CSI 300 Index and its logo are service marks of China Securities Index Co., Ltd. (“CSI”) and have been licensed for use by Van Eck Associates Corporation. The Market Vectors ChinaAMC A-Share ETF is not sponsored, endorsed, sold or promoted by CSI and CSI makes no representation regarding the advisability of investing in the Market Vectors ChinaAMC A-Share ETF.


Market Vectors ChinaAMC SME-ChiNext ETF (Ticker: CNXT) is subject to risks which include, among others, those associated with investments in Chinese securities, particularly A-Shares, adviser and sub-adviser risk, risk of the RQFII regime, political and economic instability, inflation, confiscatory taxation, nationalization, expropriation, and market volatility, all of which may adversely affect the Fund. Foreign and emerging markets investments are subject to risks, which include changes in economic and political conditions, foreign currency fluctuations, changes in foreign regulations, changes in currency exchange rates, unstable governments, and limited trading capacity which may make these investments volatile in price or difficult to trade. Small and medium-capitalization companies may be subject to elevated risks. The Fund’s assets may be concentrated in a particular sector and subject to more risk than investments in a diverse group of sectors.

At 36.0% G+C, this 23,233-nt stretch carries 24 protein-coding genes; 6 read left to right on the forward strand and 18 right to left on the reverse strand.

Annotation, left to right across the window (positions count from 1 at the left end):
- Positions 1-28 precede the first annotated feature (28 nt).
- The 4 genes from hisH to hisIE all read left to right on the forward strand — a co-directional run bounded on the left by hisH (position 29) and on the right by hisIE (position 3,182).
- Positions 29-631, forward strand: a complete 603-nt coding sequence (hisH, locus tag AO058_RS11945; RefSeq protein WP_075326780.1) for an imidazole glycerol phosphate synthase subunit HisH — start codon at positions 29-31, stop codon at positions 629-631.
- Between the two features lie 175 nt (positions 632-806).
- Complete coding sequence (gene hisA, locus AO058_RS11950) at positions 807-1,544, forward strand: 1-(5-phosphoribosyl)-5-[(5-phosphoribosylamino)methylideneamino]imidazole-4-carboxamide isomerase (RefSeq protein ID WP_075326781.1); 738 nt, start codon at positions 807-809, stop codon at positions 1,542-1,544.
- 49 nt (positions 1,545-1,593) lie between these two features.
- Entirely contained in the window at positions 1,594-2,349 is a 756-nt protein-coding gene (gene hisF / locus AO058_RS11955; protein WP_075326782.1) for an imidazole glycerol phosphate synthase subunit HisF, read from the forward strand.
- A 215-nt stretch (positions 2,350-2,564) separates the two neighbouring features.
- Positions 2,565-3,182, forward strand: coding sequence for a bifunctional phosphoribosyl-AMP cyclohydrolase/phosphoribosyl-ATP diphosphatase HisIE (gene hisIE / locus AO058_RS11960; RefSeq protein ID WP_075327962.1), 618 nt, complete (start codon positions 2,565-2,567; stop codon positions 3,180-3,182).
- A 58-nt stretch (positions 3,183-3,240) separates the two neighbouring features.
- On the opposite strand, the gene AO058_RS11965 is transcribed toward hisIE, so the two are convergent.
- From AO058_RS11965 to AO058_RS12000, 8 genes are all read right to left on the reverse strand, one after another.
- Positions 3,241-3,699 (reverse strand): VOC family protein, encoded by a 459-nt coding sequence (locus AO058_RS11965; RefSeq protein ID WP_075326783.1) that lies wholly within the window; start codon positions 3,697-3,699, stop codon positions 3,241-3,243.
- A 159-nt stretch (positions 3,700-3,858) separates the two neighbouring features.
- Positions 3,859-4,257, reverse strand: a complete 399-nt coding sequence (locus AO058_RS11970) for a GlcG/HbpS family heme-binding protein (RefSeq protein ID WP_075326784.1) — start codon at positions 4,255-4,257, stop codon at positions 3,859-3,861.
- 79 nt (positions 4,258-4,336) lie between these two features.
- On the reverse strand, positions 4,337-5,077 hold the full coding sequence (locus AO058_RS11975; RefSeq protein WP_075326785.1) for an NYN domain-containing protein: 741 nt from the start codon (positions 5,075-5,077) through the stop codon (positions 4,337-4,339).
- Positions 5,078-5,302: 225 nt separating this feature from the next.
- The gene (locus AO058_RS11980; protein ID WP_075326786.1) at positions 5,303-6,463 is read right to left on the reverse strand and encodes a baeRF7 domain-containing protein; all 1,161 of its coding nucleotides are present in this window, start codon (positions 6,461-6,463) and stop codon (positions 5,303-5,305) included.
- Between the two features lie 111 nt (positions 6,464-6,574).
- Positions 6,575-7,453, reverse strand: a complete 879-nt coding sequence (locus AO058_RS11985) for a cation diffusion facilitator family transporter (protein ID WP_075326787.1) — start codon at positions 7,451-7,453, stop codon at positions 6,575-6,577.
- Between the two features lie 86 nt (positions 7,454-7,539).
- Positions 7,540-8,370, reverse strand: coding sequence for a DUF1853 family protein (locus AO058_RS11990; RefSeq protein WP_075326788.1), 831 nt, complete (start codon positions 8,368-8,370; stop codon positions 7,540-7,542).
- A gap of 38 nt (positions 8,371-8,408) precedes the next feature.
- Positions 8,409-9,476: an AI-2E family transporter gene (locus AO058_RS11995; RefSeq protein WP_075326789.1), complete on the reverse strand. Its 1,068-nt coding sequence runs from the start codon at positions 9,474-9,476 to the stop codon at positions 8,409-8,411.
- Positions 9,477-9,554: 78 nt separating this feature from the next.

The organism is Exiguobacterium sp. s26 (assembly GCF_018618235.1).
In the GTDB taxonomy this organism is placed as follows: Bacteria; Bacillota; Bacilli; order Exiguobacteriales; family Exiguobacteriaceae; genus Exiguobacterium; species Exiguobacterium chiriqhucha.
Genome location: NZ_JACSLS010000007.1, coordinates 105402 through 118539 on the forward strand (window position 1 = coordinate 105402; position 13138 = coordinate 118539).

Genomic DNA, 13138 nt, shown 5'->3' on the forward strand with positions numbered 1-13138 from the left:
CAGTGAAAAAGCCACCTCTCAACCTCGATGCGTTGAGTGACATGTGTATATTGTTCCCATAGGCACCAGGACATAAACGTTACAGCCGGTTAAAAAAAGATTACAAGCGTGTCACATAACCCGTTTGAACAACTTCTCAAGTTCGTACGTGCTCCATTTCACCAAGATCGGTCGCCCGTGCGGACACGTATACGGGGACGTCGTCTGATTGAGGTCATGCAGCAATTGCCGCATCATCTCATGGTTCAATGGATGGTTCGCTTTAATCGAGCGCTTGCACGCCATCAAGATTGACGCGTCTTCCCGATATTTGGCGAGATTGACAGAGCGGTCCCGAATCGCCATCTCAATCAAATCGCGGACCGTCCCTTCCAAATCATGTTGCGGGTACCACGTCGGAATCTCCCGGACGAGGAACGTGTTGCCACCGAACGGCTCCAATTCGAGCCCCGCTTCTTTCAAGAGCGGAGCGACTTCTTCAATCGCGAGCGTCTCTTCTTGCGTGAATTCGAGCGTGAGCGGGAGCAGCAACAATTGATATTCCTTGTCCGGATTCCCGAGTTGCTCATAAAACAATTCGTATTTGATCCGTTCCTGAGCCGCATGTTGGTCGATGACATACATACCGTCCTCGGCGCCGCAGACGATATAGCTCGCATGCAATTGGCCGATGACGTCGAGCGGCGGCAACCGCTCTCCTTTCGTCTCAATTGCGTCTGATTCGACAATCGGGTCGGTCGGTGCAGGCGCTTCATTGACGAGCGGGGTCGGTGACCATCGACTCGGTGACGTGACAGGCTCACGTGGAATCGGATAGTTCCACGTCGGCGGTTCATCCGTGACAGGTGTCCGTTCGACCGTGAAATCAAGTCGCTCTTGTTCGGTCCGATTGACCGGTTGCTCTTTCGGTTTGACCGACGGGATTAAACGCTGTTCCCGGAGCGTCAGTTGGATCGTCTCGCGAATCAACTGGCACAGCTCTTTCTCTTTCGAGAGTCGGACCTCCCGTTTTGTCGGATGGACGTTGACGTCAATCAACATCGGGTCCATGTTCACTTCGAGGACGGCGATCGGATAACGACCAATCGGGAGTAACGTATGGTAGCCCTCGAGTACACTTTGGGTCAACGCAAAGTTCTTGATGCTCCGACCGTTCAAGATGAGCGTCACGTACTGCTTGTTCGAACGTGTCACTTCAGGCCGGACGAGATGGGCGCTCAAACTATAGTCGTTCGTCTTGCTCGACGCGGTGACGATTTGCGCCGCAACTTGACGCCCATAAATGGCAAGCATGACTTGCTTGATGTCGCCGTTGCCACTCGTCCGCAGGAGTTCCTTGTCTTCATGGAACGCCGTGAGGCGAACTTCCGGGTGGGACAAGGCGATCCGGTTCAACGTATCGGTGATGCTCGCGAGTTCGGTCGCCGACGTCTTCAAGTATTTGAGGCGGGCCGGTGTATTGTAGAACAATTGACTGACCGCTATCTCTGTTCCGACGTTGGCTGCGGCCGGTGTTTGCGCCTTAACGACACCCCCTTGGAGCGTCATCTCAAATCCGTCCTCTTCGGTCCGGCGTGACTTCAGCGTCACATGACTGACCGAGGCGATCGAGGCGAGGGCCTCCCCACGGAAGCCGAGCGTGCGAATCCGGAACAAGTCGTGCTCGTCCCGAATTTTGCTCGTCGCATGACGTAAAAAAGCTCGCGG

Market Vectors ChinaAMC China Bond ETF (Ticker CBON) may be subject to risk which include, among others, credit risk, interest rate risk, sovereign and quasi-sovereign defaults, adviser and sub-adviser risk, and risk of the RQFII regime, all of which may adversely affect the Fund. Investments in mainland China may be subject to local customs, duties and rights of ownership, which might change at any time should policy makers deem them in China's best interest. As the Fund invests in securities denominated in Chinese Renminbi, changes in currency exchange rates may negatively impact the Fund's return. Foreign and emerging markets investments are subject to risks, which include changes in economic and political conditions, foreign currency fluctuations, changes in foreign regulations, changes in currency exchange rates, unstable governments, and limited trading capacity which may make these investments volatile in price or difficult to trade. The Fund's assets may be concentrated in a particular sector and subject to more risk than investments in a diverse group of sectors.


Through the Renminbi Qualified Foreign Institutional Investor (RQFII) program or Qualified Foreign Institutional Investor (QFII) licenses, RMB Bonds are made available to certain foreign investors. The RQFII approves a specific aggregate dollar amount in which the RQFII or QFII can invest in RMB Bonds. The size of the Fund’s direct investment in RMB Bonds will be limited by the size of the RQFII quota, and should this quota be depleted, there is no guarantee more will be granted.


China Bond China High Quality Bond Index is compiled and calculated by China Central Depository & Clearing Co., Ltd. All copyright in the China Bond China High Quality Bond Index values and constituent list vests in China Central Depository & Clearing Co., Ltd.


Investing involves risk, including possible loss of principal. An investor should consider investment objectives, risks, charges and expenses of the investment company carefully before investing. Bonds and bond funds will decrease in value as interest rates rise. Please read the prospectus and summary prospectus carefully before investing.